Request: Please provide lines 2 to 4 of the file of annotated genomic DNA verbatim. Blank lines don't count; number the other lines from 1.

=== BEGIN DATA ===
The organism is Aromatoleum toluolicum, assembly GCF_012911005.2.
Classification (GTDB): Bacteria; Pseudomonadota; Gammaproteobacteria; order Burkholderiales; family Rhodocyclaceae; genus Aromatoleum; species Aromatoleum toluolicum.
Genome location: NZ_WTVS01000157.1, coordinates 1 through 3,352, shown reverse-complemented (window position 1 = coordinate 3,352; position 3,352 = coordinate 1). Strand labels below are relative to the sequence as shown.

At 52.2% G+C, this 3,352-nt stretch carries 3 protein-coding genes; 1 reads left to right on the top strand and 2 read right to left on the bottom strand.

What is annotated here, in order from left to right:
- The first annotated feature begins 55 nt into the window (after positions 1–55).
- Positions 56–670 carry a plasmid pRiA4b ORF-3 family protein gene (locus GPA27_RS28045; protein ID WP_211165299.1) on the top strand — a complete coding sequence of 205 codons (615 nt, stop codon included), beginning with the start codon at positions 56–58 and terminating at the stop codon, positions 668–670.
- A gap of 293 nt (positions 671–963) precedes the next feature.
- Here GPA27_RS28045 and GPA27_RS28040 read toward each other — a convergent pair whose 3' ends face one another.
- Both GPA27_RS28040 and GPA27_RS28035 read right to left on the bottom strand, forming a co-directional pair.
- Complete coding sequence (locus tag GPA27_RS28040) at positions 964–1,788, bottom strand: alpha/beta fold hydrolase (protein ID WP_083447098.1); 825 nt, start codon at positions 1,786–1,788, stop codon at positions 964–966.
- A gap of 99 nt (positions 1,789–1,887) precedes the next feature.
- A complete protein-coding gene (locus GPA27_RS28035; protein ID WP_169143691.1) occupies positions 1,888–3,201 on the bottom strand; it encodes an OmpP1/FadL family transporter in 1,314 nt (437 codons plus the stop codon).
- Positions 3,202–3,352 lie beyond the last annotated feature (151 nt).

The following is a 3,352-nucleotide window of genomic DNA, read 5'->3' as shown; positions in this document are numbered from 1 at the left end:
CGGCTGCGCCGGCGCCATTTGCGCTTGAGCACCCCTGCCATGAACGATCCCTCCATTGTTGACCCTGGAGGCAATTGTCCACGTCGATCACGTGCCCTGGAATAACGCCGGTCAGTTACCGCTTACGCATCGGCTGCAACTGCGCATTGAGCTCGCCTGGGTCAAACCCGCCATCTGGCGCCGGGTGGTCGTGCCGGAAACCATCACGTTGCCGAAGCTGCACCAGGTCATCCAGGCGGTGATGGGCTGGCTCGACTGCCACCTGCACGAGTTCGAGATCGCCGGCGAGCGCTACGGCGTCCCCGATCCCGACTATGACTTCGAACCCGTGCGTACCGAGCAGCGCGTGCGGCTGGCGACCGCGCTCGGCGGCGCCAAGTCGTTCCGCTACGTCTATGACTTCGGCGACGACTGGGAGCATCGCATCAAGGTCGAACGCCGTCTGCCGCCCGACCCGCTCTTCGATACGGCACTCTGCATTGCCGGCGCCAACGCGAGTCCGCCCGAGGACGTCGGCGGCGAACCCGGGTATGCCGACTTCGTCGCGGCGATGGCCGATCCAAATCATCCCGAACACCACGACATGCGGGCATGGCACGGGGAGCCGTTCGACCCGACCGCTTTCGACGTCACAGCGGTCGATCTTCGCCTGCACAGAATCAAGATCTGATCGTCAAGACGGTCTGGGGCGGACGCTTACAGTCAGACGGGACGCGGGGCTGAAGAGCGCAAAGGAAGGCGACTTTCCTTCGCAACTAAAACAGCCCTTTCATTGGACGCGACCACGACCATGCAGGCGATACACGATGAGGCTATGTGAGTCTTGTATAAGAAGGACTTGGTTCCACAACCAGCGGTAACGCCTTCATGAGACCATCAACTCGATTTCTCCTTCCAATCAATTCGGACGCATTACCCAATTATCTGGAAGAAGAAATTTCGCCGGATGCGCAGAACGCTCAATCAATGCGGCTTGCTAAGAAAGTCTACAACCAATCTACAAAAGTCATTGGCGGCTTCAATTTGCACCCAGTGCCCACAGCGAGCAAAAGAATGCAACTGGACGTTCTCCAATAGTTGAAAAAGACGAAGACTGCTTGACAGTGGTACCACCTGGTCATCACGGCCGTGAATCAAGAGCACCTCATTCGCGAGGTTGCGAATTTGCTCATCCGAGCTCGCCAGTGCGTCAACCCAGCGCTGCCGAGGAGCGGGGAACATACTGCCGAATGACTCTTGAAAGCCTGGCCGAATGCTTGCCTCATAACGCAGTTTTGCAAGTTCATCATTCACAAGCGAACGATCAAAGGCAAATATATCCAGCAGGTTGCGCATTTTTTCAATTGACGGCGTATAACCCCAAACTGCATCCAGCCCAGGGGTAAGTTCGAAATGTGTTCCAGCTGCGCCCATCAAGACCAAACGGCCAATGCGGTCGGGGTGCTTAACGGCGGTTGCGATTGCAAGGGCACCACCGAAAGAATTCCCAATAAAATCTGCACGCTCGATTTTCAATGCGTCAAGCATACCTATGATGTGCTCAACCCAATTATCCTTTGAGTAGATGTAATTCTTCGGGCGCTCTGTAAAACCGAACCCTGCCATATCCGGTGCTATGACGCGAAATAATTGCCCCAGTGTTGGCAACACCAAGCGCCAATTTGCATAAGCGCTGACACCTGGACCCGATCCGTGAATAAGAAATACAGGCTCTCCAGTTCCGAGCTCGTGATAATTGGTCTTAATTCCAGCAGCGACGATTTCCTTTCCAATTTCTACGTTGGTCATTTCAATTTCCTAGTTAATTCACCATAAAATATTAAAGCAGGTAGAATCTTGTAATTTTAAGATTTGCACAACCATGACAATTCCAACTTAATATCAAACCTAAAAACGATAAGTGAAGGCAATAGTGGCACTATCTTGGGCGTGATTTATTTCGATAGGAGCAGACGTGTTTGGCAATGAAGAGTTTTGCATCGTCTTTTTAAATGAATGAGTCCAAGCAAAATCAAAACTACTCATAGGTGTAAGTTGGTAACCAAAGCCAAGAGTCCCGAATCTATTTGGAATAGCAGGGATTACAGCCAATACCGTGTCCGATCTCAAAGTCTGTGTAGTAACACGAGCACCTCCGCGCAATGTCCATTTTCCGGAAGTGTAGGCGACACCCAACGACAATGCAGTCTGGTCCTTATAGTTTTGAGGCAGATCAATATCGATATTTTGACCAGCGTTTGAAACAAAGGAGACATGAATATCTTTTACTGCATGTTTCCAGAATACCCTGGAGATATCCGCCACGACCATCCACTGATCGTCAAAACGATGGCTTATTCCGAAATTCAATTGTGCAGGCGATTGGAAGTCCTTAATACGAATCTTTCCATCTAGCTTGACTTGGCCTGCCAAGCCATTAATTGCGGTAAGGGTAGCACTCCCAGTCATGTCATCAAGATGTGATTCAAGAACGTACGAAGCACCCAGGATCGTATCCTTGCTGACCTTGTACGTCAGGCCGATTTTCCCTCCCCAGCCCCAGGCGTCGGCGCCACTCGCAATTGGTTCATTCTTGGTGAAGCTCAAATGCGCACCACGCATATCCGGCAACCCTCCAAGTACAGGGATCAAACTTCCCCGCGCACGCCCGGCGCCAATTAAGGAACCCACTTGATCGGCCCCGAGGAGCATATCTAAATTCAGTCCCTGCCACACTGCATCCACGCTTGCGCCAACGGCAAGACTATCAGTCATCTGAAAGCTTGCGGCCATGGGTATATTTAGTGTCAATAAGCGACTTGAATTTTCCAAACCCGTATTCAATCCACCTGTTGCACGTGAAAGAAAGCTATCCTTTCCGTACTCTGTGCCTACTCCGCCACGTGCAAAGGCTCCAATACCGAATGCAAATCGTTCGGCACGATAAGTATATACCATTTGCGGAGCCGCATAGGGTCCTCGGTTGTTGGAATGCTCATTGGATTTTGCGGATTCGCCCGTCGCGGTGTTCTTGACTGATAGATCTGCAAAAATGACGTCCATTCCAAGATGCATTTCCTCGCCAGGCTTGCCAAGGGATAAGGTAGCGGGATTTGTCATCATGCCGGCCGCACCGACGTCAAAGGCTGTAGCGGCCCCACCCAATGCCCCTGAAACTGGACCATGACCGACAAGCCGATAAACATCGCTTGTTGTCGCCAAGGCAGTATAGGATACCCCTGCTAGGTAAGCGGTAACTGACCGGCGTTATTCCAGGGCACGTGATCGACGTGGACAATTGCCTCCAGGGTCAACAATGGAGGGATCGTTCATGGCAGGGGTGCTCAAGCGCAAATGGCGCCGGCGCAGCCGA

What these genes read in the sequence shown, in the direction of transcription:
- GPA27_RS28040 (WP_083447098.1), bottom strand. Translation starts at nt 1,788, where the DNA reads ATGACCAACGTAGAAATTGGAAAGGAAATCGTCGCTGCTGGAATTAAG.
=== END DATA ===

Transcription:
Classification (GTDB): Bacteria; Pseudomonadota; Gammaproteobacteria; order Burkholderiales; family Rhodocyclaceae; genus Aromatoleum; species Aromatoleum toluolicum.
Genome location: NZ_WTVS01000157.1, coordinates 1 through 3,352, shown reverse-complemented (window position 1 = coordinate 3,352; position 3,352 = coordinate 1). Strand labels below are relative to the sequence as shown.

At 52.2% G+C, this 3,352-nt stretch carries 3 protein-coding genes; 1 reads left to right on the top strand and 2 read right to left on the bottom strand.